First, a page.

The word “revolutionary” has been used so often in commercials that it’s lost all meaning, just when a technology comes along that deserves it. 3D printing has been a game-changer since the ’80s, and we’ve only had a taste of what it can do. No one knows what the future of 3D printing holds entirely, because each success builds on the last. But what’s in the works seems pretty revolutionary.
3D printing technology is already being used in almost every industry because of its most obvious benefits. Not only is it a manufacturing method that’s faster, cheaper, and consistently more reliable, but it can create more complicated projects that opens up an entire world of possibility for design.
As each industry discovers how it can advance with 3D printing, articles pop up to herald extreme feats, like the world’s largest 3D-printed building (Dubai, 2019, 6,900 square feet,) the smallest 3D-printed sculpture (Germany, 2015, the diameter of a hair,) and the first 3D-printed food! (Cornell University, 2006, chocolate.) Well, if none of that has caught your attention yet, maybe this will:
The medical industry immediately grasped the capabilities of the technology, customizing tools for surgery, and creating limb prosthetics unique to each patient. Now everyone is holding their breath for the day that we can use living tissue to 3D print human organs. They’ve already had success, technically; in 2019, a team at Tel Aviv University printed a heart complete with cells, blood vessels, ventricles, and chambers. The only reason it didn’t make a bigger media splash? It’s about the size of a rabbit heart. Still, it won’t be too long before organ donor waiting lists are a thing of the past.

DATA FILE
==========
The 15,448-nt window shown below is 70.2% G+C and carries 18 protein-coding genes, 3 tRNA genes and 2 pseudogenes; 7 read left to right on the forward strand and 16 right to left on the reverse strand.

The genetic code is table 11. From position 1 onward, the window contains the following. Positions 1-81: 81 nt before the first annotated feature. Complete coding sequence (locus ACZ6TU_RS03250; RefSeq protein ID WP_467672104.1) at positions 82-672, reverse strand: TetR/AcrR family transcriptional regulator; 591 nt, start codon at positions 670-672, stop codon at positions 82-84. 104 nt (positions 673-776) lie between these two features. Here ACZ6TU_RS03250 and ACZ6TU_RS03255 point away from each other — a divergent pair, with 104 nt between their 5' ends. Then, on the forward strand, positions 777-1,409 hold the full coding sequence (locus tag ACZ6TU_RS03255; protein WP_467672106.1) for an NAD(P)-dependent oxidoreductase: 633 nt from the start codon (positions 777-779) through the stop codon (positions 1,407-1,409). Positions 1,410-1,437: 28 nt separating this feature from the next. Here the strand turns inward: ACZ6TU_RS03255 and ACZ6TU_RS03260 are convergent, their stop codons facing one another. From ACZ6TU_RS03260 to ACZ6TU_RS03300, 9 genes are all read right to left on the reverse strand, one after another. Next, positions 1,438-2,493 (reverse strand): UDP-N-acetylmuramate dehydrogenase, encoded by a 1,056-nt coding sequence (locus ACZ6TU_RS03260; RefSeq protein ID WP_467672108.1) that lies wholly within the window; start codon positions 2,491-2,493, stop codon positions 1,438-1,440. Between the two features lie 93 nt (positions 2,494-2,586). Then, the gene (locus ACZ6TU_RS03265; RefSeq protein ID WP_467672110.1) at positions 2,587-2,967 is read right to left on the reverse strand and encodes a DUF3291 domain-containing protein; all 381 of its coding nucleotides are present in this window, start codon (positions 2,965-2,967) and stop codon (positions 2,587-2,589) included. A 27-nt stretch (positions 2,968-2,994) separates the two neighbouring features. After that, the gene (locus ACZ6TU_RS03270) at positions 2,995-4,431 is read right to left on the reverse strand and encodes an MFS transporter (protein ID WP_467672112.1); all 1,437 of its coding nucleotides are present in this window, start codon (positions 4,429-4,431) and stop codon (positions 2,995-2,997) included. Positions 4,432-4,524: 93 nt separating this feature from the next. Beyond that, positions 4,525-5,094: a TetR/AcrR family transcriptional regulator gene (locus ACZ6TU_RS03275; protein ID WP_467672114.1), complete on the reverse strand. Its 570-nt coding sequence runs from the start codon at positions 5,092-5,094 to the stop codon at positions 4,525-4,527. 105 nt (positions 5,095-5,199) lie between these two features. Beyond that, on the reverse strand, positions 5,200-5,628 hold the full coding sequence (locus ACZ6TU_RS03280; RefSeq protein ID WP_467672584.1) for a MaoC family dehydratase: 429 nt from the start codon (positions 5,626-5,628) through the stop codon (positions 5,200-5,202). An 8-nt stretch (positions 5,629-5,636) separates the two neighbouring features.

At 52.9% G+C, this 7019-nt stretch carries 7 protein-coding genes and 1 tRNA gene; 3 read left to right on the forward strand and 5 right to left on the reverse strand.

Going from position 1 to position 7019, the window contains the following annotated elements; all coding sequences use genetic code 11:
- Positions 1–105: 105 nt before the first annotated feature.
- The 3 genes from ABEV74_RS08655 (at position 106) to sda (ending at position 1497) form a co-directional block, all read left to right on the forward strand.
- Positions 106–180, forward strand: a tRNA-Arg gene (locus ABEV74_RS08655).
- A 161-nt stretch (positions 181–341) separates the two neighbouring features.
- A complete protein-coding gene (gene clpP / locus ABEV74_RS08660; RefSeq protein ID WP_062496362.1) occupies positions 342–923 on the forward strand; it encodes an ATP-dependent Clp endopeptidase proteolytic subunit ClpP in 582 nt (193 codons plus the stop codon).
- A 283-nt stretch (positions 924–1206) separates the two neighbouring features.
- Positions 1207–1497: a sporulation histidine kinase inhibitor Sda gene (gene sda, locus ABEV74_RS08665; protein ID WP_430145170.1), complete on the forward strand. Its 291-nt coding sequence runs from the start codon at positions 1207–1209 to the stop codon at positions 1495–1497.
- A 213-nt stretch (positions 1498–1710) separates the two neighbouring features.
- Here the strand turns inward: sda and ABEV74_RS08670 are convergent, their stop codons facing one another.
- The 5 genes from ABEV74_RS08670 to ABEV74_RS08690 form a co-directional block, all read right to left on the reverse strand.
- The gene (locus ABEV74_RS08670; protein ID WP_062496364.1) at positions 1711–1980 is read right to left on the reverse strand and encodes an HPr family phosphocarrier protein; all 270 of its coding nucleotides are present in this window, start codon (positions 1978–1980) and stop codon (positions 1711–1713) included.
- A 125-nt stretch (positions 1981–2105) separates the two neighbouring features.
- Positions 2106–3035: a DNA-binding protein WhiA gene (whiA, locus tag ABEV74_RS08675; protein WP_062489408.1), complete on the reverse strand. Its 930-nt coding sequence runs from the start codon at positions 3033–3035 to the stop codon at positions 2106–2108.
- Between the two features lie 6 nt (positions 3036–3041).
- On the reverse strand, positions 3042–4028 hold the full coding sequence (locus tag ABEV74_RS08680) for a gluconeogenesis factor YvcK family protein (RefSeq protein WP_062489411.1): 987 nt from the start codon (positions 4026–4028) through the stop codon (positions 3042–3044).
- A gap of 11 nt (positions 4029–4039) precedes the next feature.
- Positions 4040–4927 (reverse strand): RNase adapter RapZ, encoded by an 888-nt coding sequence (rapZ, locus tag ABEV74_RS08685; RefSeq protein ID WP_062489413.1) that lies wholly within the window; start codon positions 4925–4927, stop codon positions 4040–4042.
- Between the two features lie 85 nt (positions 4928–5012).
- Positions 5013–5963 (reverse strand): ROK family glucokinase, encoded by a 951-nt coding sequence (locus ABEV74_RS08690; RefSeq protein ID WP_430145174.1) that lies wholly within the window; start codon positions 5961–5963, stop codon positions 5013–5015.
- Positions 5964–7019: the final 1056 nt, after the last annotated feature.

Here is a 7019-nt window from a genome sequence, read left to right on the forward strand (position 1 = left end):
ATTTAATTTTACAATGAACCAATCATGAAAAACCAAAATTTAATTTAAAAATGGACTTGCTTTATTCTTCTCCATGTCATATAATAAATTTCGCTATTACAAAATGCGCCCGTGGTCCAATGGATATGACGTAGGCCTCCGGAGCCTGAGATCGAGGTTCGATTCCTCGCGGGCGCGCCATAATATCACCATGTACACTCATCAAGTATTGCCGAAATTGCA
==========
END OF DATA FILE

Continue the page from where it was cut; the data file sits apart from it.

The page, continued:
The auto industry is already taking advantage of 3D printing to make plastic components for cars that are lighter for cars yet less expensive. But of course, everyone just wants to know when they can print their own speedster. The race is on: the design firm XEV has a working, 3D-printed prototype with just 57 component parts that weighs under 1,000 pounds. Keeping pace is the new company Czinger, which has announced its 21C, a 3D-printed “hybrid hypercar.” COVID-19 has slowed progress, but no one has lost interest.
Two Mexican construction companies, Icon and Echale, have teamed up to 3D-print homes for 50 needy families; they can complete each within 24 hours with one giant printer, and the homes will last for years. In China, the company Winsum has turned to recycled materials to construct their homes, which brings the cost of home construction under $5,000. And the question isn’t just what the future of 3D printing holds for the world; NASA has already awarded a prize for a home that can be constructed on Mars, using only materials found on the planet’s surface.